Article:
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Deep dive into @media queries

Media queries are a huge part of our daily life as web developers, and yet, most of us have only touched the surface when it comes to what they can do.

For those who aren’t familiar with the concept, let me explain it briefly.

What are media queries?

To illustrate, try changing the size of your browser’s window. As you move it around, you’ll notice that the size and positions of elements often move based on the width and height of your screen.
This is done thanks to media queries who’s job is to modify your site’s layout based on a device’s general type or on certain parameters (such as its size).

The general syntax of media queries goes as follows:

@media screen and (min-width: 685px) {
  .title {
    font-size: 2rem;
  }
}
  • screen is the media type to which the styles will apply. This media query is intended for screens.
  • and is a logical operator, you can chain them as much as you want. For example, you could have a media query for min-width: 685px and orientation: landscape.
  • min-width: is a media feature, in this example it tells our browser to apply the styles between the two brackets only when reaching a minimum width of 685 pixels. You can use many unit types, such as rem.

Alright, let’s go over what @media queries can really do through concrete examples on Codepen 👇

Media types

Most of us know of the screen media type, but there are two other lesser known types.

Media types simply describe the category of a device. By default, the all type is used except when using the not or only logical operators.

all

Means the styles in the query are suitable for all devices.

Codepen

print

Means the styles in the query are intended for paged material and documents viewed on a screen in print preview mode.
For example, if we have a “reservation confirmation” page we’d like for our user to print, we could hide the social media links at the bottom using this media query.

Codepen

Right clicking and trying to print this page should display the preview without the bottom text.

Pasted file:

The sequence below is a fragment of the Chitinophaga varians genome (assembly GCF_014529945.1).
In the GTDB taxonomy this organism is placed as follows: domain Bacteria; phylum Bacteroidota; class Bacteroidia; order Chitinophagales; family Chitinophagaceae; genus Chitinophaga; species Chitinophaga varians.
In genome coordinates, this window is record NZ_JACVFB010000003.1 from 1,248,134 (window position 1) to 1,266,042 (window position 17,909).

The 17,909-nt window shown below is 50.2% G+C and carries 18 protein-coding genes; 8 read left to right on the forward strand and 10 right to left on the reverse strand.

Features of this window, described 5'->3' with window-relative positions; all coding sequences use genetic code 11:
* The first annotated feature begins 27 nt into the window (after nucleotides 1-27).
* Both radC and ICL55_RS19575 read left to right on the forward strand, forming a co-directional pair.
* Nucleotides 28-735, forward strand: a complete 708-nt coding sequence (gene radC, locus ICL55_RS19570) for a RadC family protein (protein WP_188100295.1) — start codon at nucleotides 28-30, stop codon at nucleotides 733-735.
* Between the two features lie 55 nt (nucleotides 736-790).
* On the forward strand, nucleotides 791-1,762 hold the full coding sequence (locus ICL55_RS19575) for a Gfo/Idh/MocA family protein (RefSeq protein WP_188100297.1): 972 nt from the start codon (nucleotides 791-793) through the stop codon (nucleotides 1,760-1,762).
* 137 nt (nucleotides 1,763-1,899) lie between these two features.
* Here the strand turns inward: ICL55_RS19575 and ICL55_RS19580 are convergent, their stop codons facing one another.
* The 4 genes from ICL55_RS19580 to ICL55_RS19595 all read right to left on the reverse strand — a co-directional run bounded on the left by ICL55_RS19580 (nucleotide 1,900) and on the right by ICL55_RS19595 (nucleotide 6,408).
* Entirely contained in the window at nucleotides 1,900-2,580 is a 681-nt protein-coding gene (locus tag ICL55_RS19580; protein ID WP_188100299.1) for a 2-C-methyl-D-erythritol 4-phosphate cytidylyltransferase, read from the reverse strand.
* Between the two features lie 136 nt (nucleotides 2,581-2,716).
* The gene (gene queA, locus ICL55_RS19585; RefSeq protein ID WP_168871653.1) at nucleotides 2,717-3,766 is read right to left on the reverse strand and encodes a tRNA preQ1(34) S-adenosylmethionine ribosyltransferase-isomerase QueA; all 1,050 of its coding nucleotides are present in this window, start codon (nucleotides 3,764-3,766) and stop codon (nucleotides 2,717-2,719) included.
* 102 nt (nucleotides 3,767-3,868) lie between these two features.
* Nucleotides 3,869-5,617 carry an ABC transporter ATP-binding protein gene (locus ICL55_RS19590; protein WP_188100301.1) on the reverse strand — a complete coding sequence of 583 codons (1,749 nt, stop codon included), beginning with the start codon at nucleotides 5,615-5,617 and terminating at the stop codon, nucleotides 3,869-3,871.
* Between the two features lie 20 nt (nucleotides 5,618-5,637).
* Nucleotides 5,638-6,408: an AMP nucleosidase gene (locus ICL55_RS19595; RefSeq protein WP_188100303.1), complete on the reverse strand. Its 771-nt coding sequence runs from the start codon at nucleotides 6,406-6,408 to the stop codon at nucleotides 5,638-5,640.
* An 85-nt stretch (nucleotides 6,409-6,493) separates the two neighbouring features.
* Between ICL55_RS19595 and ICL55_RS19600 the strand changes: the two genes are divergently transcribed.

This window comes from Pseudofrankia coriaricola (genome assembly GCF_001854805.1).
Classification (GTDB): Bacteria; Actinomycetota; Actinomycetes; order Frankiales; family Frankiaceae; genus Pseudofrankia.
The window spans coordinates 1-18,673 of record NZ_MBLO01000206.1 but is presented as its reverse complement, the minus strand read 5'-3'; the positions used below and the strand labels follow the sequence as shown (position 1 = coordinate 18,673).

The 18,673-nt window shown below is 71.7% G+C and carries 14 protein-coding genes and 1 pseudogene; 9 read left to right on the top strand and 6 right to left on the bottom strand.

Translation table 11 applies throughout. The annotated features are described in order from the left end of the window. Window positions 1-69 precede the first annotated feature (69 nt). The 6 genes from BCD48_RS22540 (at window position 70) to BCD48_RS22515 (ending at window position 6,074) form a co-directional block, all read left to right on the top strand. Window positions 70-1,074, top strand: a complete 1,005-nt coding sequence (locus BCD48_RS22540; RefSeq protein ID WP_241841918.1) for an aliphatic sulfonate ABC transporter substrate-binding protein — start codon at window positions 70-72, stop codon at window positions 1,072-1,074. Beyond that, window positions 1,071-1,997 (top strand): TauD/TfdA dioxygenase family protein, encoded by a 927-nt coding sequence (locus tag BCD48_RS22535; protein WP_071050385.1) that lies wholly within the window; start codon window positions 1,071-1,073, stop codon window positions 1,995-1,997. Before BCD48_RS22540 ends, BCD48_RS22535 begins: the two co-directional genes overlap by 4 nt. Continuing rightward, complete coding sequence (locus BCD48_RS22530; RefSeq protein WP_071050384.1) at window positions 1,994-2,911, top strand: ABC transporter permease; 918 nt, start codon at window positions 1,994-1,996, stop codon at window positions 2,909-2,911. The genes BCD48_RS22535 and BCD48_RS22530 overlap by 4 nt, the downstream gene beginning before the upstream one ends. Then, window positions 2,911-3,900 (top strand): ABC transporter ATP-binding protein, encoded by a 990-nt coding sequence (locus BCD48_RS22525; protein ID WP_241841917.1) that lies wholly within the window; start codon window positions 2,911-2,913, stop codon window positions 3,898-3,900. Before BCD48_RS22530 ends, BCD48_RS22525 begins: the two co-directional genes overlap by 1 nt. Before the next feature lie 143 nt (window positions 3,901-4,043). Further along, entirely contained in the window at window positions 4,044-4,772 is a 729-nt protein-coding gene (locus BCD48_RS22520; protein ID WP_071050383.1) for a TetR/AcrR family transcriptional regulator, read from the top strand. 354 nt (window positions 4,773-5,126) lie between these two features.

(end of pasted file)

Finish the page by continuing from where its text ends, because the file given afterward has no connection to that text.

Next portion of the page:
screen

Our usual go-to. Means the styles are intended for screens.

Codepen

speech

This type is intended for screen readers.
A very limited amount of CSS attributes have an impact on screen reader behavior but it’s worth knowing this type. You could, for example, hide a specific element of the screen that shouldn’t be read by screen readers or have code punctuation be read out loud.

Codepen

Essential media features

I won’t cover the full list of media features, as some of them are obscure and have very little use-cases. If you’re interested in the full list, check it out here.

width and height

Our bread and butter, these features allow us to apply styles based on the width and height of our viewport.
For example, DEV hides the navigation and newest listings side views when reaching respectively 950px and 1120px (try it out yourself !).

Codepen

orientation

As the name suggests, it allows us to apply styles based on the orientation of a device. Either portrait or landscape.

Codepen

display-mode

Applies styles based on the display mode of an application.
Available modes are: fullscreen, standalone, minimal-ui and browser. More information.

@media all and (display-mode: fullscreen) {
  body {
    margin: 0;
    border: 5px solid black;
  }
}

Complex media queries

With the use of logical operators such as and, not, only and , (comma) we can now build complex media queries for specific use-cases.

In this example, we want our video frame to take the full width and height of the screen when in landscape mode and on a tablet (for a better viewing experience):

Codepen

Additionally, you can use the comma to apply any given styles to multiple queries, for example:

@media (min-height: 680px), screen and (orientation: portrait) { ... }

I hope you’ve learned at least a couple of things in this article!